[00:04:16] I for sure and then you can type in the name of the package. So commander, and then, yeah you can type in another one right next to it, and it works just as well, I just don't know how to spell it, so I'm gonna go copy it. [LAUGH] There we go, grab that.
[00:04:31] So you can type as many as you want here, you just put a space after it, no comma, no nothing, just npm. You could install, for the long the full version, so you just type in install. And then, we want to make sure we save these. We'll go save.
[00:04:48] Although I think the new version of npm might even save these by default now. But I'm so used to doing this, and I'm just gonna do it, anyway. So it'll save it. For me, it might go by really fast because I already have it. And again, I use yarn, which it caches all this stuff, anyway.
[00:05:00] So I'll let it do its job, and it'll save. So that's one fix. Did everybody get passed that fix, just installing the node modules. Right, pretty simple to install node modules. And if you didn't, you probably would have got an error saying, cannot find missing module or something like that.
>> Speaker 1: So the next thing we wanted to fix was these two functions in here. Get contacts. And save contacts. So yeah, they're just two function to fix, but there's a lot of small things happening here that a lot of people ran into. And I'm so glad a lot of people ran into the little trap that I had here and it felt so good.
[00:05:51] So let's do that step-by-step. So first thing is, it should read the contacts at the contactsLocation. Okay, so let's see that. So we'll say contacts = fs.readfilesync. And then we need the contacts location, so contactsLocation. We'll do that. I was gonna put toString here just to make sure it's a string and not a buffer.
[00:06:39] You were done, right? So let's test it out. So I'm gonna run this command. And for get contacts, it's gonna node exercises/cli/index. And then, forget contacts, that's gonna be list. So if I run that, it says right there. You'll get this error. It's like error: ENOENT, however you pronounce.
[00:07:05] It's basically saying, we tried to find this file, but it doesn't exist. So you can see that it said it tried to open the file. But that's a little weird. We didn't try to open a file. Well, actually, you did. When you go inside of Finder, or your files on Windows, and you click on a file, you're actually opening it.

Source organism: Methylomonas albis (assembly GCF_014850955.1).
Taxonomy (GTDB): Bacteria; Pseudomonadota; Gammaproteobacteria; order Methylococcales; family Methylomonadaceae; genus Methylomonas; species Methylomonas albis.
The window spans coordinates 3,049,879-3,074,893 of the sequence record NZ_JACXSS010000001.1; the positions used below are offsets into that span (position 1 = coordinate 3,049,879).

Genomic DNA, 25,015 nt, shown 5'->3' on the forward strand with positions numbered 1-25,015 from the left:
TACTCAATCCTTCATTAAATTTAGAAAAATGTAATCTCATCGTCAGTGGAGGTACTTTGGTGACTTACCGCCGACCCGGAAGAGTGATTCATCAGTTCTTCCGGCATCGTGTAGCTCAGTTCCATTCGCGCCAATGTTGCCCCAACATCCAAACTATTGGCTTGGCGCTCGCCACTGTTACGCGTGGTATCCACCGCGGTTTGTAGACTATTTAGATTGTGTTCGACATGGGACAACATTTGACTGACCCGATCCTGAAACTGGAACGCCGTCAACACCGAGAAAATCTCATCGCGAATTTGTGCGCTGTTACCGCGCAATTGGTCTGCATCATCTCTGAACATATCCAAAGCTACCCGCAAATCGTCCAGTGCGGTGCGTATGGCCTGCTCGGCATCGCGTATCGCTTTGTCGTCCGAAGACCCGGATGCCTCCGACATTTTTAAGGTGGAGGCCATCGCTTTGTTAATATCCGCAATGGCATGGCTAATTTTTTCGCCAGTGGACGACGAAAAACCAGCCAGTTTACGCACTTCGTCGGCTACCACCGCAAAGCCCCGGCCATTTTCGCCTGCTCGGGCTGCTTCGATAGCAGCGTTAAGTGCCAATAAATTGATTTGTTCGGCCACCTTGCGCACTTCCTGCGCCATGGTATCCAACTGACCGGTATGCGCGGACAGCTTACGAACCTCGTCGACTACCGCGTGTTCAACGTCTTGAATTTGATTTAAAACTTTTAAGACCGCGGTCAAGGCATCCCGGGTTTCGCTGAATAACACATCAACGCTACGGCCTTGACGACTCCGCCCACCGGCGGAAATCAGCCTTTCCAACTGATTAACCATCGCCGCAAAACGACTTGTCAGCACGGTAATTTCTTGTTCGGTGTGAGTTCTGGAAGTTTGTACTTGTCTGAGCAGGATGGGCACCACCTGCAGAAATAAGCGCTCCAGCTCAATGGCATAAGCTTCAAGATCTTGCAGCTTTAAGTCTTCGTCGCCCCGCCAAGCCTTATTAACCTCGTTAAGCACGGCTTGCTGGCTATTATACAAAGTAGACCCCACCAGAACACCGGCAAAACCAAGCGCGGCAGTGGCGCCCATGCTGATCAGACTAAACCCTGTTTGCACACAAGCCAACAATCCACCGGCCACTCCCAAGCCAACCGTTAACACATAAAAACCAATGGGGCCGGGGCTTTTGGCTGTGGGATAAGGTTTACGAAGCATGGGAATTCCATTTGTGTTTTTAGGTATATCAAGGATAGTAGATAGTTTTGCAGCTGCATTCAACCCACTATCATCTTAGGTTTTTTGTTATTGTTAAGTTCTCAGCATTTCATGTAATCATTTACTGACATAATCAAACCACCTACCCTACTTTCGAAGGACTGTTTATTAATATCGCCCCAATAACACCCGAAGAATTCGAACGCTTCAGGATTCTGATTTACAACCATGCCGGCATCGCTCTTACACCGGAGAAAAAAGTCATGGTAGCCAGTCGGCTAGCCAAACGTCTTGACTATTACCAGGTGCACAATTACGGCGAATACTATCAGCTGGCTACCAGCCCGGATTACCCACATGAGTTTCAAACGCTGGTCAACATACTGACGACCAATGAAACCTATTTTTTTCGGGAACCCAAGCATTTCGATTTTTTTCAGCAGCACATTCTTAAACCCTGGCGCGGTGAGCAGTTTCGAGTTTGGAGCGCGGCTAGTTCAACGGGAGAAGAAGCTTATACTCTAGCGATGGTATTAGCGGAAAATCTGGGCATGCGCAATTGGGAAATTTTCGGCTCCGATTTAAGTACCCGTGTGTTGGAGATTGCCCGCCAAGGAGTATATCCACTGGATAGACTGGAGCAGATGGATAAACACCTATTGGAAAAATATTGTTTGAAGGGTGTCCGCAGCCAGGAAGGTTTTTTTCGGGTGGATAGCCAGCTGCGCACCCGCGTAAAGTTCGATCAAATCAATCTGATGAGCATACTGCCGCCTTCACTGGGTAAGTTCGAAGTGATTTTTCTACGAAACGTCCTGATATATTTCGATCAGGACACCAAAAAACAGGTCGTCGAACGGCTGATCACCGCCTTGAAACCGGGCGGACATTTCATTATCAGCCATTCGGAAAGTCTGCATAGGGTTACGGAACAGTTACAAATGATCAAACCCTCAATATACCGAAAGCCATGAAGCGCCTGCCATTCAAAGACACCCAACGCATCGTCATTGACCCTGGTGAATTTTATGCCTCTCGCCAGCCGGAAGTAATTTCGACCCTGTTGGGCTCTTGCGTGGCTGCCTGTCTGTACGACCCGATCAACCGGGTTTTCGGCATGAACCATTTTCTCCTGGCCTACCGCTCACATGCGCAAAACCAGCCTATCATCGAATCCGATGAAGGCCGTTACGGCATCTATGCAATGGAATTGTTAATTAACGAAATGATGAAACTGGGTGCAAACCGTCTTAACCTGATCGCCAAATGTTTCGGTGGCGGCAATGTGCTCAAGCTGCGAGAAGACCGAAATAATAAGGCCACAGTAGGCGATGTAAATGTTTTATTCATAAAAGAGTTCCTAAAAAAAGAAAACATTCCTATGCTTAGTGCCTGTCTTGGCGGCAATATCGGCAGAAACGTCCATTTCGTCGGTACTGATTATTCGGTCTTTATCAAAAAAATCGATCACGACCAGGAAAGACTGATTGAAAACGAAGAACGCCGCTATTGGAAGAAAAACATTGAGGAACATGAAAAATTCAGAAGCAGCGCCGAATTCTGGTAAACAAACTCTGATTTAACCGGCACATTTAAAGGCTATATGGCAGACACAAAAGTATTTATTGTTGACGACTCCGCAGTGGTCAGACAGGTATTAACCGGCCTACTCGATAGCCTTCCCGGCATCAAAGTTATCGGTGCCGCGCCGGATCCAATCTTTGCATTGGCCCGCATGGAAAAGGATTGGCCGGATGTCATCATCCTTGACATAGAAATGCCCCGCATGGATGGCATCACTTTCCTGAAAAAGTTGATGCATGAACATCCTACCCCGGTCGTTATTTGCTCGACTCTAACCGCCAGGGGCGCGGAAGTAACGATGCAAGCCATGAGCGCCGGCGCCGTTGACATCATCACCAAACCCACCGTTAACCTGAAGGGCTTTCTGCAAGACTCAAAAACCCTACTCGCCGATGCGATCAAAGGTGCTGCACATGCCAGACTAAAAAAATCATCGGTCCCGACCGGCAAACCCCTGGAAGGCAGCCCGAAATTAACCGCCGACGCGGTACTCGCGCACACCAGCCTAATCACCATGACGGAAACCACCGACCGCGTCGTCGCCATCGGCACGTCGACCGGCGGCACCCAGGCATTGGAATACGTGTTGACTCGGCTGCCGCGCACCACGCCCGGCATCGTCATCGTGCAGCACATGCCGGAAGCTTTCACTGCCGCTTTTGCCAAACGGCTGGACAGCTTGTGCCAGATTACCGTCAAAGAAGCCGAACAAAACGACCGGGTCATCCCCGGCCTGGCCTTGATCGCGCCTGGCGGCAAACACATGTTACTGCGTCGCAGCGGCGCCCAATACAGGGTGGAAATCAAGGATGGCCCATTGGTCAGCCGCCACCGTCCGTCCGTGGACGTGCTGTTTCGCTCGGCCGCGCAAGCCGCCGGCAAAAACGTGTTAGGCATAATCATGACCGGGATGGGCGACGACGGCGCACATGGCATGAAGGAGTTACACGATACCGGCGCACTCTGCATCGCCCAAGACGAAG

[00:07:21] You're viewing it. This is actually doing the same thing. It does the same thing your GUI does. When your GUI, when you click on things, the first thing it does the exact same thing. It's doing the same operations that you're normally do with the mouse and the keyboard.
[00:07:32] So it actually did try to open a file which just didn't exist. So imagine if there was a file represented in your Finder or your File Explorer that didn't actually exist and you tried to open it. Yeah, you'd probably get a error too. This is what you just tried to do.
[00:07:44] You tried to open a file that doesn't exist. So yeah, you would get the same error. Luckily graphics using their faces don't really show you files that don't exist. So you should run into that problem. But if it did you would get the same error. So that means this path is awful.
[00:08:00] We look here. We know that contacts that JSON is a sibling. So maybe I just need to do that. Change that like that. And it's relative now, so let's try that. Okay, yeah, that didn't work either, so you got to go back and think, okay, I'm trying to add this path.
[00:08:19] It's relative, but it's not working although I know it's there. And there's a few things. One, remember I said, don't ever use paths. Without using the path module, unless you're doing a require. Don't ever do it, because you cannot rely on, whatever tool you're passing that path to, you cannot rely on the fact that it knows where you are, like, it knows where it is in the app.
[00:08:41] It doesn't know about the dir name. Like, I just wouldn't expect it to. So most of these tools actually just use like full paths, like full blown paths. So most of the time you've just got to give them the full path. You could just construct a full path here.
[00:08:56] You can just say, okay, I'm going to do cli exercises, I'm going to do all this stuff. But we have helpers for that. So what we can do instead is a few things. One, we have this dirname thing. We can do that. Dirname is gonna be the full path of this directory.
[00:09:13] So that's one thing, and then you might do something like this. You might do that. Well, now you gotta whole bunch of different issues. One, if you're in Windows, this might not work. Two, I don't know what's on the end of that. It could be a slash. There's a dot here like I don't have no idea what to do with this is too many things to in the edge cases.